Curator Dr Arshiya Lokhandwala with Riyas Komu's installation Fourth World
The birth of a new nation has been the subject of great art and great controversy. As the country completed 70 years of independence last month, the significance of the occasion has found a new commemoration through an exhibition curated by Dr Arshiya Lokhandwala. The title, India Re-worlded: Seventy Years of Investigating a Nation, should give audiences an indication about the theme of the exhibition, which spans 70 works, including 40 new commissions, by artists across generations.
Lokhandwala, a curator and former gallerist, has retraced her doctoral thesis, on Postcolonial Palimpsests: Historicizing Biennales and Large-Scale Exhibitions in a Global Age, for this show. She refers to influential literary and postcolonial theorist, Gayatri Spivak. "Spivak revisited Martin Heidegger's original concept of "worlding" as a process of violence that emerges when territories get colonised by colonisers. In post-Independent India, artists have 'de-worlded' themselves and freed themselves of earlier colonial positions, dismantling their British colonial legacy. I coined the concept of "re-worlded" to encapsulate the postcolonial moment of artists which they adopt with a renewed connection with the world at large," says Lokhandwala.
Missing Since 1992 by Anita Dube. Pics/Shadab Khan
If visitors are not familiar with postcolonial theory, then here is a dynamic, striking starting point. For the exhibition, which is sectioned under four themes, Lokhandwala has invited each artist to choose a year between 1947 to 2017 and respond to it. The selection is a personal one — some chose the year of their birth, while others chose pertinent historical events. "While the exhibition is like a calendar of sorts, the point of the exhibition was to not do a chronological survey, but an attempt to encapsulate 70 moments of India's history, viewed through a critical and personal lens," says Lokhandwala.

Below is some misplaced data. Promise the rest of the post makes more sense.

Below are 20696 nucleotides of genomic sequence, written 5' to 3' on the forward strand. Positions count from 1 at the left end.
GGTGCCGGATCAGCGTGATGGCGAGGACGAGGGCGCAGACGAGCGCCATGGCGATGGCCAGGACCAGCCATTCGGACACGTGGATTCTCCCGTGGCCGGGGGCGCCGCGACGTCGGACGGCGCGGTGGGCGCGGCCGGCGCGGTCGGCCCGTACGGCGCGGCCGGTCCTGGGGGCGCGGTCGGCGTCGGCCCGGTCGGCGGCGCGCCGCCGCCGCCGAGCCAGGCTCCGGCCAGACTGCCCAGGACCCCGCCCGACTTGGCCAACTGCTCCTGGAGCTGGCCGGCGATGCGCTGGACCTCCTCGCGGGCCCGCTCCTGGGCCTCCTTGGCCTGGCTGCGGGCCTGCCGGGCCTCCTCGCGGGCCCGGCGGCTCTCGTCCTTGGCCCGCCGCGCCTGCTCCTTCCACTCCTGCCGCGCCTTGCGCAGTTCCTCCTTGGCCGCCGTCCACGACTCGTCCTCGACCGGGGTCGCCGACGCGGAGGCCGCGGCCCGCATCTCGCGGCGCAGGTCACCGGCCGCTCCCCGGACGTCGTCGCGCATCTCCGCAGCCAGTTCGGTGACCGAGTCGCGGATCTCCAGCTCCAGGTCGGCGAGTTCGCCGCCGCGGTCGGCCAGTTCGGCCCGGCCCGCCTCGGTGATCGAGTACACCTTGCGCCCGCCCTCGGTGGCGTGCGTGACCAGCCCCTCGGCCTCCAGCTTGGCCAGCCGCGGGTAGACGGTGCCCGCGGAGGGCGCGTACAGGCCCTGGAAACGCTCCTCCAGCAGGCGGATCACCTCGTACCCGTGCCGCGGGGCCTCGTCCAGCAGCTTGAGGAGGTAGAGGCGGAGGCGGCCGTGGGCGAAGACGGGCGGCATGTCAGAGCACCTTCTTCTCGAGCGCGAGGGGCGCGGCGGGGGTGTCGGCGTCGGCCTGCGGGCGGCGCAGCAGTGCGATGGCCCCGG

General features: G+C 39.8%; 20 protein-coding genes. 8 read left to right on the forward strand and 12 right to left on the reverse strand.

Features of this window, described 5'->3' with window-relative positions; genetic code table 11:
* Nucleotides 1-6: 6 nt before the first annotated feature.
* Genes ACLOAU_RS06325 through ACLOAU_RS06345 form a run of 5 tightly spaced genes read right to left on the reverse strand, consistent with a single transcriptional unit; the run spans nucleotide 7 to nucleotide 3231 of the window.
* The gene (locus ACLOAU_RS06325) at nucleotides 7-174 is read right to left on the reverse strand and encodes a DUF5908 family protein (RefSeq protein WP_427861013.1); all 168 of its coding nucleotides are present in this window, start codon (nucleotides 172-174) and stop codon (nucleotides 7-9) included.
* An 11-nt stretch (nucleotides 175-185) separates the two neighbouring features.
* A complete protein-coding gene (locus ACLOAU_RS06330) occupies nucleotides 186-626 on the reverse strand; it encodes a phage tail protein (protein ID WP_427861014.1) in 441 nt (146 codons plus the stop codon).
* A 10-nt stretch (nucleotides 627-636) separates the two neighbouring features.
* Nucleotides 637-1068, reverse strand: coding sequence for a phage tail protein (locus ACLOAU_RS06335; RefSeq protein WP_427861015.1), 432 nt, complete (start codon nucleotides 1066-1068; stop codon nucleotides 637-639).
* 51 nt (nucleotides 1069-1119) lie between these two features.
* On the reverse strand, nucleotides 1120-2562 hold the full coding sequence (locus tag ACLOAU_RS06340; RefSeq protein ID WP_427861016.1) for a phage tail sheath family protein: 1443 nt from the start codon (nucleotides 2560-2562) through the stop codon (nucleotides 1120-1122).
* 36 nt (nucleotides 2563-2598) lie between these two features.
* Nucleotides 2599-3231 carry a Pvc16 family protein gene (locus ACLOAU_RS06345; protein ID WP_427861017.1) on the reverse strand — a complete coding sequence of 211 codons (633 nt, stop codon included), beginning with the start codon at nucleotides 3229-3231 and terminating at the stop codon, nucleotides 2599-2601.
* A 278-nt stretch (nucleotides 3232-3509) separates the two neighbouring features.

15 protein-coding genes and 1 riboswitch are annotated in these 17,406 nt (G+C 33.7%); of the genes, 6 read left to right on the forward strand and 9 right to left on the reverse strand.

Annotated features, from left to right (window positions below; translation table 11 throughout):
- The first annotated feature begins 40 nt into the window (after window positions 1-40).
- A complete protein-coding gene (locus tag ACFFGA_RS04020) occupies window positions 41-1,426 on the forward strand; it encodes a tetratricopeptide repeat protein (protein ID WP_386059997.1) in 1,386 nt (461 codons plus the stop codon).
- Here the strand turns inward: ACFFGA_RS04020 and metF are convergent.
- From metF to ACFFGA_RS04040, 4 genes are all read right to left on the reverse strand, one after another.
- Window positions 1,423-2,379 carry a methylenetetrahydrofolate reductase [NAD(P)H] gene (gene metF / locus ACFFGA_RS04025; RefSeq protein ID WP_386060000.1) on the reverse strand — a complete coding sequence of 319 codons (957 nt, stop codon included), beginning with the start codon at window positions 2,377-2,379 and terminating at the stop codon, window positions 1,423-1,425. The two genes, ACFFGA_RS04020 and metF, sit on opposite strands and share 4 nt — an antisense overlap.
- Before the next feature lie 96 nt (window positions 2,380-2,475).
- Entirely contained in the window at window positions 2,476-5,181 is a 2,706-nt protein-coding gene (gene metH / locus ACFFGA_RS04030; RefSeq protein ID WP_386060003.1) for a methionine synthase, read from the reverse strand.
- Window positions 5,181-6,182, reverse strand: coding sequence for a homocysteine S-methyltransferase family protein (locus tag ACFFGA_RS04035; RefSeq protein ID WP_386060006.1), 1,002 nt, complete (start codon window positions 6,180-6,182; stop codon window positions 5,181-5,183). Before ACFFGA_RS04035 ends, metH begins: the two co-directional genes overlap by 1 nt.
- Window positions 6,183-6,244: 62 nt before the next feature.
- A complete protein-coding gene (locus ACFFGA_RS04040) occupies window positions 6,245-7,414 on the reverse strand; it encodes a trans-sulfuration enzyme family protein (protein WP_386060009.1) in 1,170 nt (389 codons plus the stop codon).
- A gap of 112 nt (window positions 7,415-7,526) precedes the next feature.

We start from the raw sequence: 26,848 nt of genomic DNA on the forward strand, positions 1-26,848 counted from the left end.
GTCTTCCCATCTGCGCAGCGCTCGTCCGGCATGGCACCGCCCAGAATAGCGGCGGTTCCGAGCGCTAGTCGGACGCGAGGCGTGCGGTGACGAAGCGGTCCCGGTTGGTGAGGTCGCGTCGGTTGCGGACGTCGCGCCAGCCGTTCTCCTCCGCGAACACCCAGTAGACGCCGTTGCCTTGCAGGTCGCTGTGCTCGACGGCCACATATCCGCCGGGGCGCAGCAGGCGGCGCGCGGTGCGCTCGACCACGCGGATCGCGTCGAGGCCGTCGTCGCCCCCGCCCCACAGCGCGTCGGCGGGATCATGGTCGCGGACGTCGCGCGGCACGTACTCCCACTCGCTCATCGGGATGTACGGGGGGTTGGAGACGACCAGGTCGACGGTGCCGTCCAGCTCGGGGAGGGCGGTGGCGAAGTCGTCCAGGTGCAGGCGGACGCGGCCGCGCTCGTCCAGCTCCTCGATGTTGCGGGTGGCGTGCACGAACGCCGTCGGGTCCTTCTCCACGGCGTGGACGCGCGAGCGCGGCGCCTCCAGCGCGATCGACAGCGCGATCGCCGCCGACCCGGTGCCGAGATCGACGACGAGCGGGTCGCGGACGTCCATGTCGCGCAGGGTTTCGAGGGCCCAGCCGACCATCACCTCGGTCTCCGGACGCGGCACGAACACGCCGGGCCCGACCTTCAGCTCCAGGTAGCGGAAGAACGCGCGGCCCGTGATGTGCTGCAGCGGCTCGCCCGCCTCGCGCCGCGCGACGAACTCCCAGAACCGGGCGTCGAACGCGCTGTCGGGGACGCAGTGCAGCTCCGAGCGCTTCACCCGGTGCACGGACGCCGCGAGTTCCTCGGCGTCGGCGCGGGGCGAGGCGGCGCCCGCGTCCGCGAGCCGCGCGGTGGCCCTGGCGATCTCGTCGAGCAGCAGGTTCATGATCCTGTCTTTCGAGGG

Hinging the exhibition on these ideas, Lokhandwala has brought together a range of artworks, right from paintings to video-works. She brings our attention to a light installation, Missing Since 1992 by Anita Dube, sculptor and photographer, which evokes the dome of the Babri Masjid. Contemporary artist Bharti Kher goes back to the year she was born, 1969, for a work titled Mother and Child: Amar, Akbar, Anthony. Riyas Komu's installation Fourth World, cleaves the Lion Pillar of Ashoka into four parts hung from meat hooks, allude to the current plight of the nation. " Atul Dodiya's work, titled 15th August 1947, wherein he culls a significiant but unknown moment with Gandhi, opens the exhibition," says Lokhandwala.
India Re-worlded, opens on September 11 to the public and is organised in association with Gallery Odyssey and India Bulls Foundation. Commenting on the dearth of museum-level shows in the city, Lokhandwala says that she prefers large-scale exhibitions. She has previously curated After Midnight: Indian Modernism to Contemporary India, 1947/1997 at Queens Museum in New York in 2015. "India Re-worlded is a huge undertaking that critically examines our history in these challenging times which we live in. I invited artists that I felt have contributed to the history of India art, which include a wide spectrum of ages, from the Modernists to contemporary ones," she says.
Where: Gallery Odyssey, Tower 2, Lobby Level, One Indiabulls Center, Parel
When: September 11, 2017 - March 31, 2018,
11 am - 7 pm (Sunday closed)
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